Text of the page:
On the pitch, Everton just can’t make their mind up what that want to, or even should, be.

They have a collection of players that should be simple enough to form into a cohesive, ball-playing unit, in the way a club like Bournemouth are—Liverpool’s very next opponents.

You can look at teams like Leicester City and Wolverhampton Wanderers, then ponder why Everton seem incapable of replicating a similar environment at Goodison Park.

LIVERPOOL, ENGLAND - Wednesday, December 4, 2019: Liverpool's Divock Origi (C) is sandwiched between Everton's Yerry Mina (L) and Michael Keane (R) during the FA Premier League match between Liverpool FC and Everton FC, the 234th Merseyside Derby, at Anfield. (Pic by David Rawcliffe/Propaganda)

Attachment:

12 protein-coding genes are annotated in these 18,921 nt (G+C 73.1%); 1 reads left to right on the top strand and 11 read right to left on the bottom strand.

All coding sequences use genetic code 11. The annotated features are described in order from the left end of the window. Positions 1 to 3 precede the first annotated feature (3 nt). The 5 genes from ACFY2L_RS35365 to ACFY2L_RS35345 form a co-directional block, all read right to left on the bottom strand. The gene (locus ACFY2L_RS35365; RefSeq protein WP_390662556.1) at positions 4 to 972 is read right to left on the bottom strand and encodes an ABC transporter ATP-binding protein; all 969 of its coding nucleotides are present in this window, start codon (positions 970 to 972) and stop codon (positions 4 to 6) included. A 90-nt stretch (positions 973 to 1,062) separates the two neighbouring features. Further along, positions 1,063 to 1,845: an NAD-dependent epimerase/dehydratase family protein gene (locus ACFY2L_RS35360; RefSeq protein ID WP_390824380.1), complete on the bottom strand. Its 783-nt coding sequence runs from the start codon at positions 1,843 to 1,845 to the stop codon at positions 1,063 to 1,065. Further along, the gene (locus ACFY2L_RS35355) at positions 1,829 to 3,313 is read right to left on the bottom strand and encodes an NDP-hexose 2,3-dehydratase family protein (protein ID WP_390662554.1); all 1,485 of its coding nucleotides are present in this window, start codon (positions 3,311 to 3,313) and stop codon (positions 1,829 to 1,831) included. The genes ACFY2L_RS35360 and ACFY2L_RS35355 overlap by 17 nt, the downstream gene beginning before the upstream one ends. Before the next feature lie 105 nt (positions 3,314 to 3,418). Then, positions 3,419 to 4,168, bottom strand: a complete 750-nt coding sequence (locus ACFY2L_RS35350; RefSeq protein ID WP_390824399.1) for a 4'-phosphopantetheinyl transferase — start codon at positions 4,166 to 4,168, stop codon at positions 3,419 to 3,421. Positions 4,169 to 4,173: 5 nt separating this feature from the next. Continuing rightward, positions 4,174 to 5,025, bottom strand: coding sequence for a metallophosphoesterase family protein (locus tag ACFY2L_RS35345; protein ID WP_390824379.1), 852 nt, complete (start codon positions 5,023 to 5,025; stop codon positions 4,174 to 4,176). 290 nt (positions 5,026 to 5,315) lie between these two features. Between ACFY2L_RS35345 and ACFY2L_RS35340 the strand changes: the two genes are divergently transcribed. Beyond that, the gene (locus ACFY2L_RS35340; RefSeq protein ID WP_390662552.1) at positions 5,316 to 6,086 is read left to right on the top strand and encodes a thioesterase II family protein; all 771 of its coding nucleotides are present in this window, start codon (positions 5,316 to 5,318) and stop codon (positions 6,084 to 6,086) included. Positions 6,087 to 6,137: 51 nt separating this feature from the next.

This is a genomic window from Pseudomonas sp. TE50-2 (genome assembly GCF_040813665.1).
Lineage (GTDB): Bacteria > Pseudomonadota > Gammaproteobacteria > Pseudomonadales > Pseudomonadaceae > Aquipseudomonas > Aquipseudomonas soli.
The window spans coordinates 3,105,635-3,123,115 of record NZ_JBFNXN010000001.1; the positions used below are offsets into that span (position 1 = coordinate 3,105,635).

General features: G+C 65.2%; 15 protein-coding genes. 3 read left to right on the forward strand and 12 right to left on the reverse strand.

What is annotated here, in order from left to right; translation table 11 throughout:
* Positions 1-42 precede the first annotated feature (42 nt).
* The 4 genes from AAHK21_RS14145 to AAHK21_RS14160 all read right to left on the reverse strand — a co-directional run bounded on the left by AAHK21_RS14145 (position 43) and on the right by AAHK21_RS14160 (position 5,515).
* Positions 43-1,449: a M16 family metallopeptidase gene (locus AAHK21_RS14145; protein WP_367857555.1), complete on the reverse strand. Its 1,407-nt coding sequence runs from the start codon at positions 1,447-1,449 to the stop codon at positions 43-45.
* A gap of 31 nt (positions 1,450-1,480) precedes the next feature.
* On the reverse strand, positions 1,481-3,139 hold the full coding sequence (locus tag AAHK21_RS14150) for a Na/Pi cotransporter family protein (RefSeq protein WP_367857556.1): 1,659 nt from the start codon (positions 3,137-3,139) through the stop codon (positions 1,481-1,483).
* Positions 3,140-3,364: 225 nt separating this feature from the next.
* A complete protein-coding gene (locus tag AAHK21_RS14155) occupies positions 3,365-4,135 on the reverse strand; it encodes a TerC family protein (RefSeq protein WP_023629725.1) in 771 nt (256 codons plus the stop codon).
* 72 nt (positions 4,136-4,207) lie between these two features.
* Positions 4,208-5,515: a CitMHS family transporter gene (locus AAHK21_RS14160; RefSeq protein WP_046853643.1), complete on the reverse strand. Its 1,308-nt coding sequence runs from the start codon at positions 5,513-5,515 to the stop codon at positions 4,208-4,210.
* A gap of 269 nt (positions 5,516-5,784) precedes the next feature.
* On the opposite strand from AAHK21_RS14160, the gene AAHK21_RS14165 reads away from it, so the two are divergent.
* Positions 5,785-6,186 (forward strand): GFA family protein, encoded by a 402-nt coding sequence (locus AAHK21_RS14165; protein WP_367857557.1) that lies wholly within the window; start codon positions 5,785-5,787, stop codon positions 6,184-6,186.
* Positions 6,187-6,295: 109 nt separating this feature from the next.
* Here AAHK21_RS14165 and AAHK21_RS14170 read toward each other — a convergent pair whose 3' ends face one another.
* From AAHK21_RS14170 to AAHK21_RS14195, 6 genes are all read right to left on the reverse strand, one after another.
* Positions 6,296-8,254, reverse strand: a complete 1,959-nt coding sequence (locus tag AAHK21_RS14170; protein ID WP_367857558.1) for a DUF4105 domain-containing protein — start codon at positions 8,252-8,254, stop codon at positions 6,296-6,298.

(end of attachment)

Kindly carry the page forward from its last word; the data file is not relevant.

The expansive football of other teams is envied by the Everton board of directors, yet is seemingly viewed with suspicion by the fanbase.

This largely stems from Joe Royle’s ‘Dogs of War’ vintage.

Everton undergo periodical footballing mood swings. They flip from the pragmatism of David Moyes and Sam Allardyce, to the brave flirtations of something more outlandish with Roberto Martinez and Marco Silva, with Ronald Koeman having attempted to balance himself on the dividing borderline.

2019/20 is proving to be anything other than a ‘Silva Dream Machine’ at Everton. For reference of David Essex, kids, or ask your dad/grandad.

A man under stress and increasingly being backed into a corner he won’t be getting out of—see the experiences of Colin Harvey, Howard Kendall parts two and three, Mike Walker, Walter Smith, Martinez, Koeman and Allardyce—I was amazed that Silva was allowed to preside over this one.

 

Differences and similarities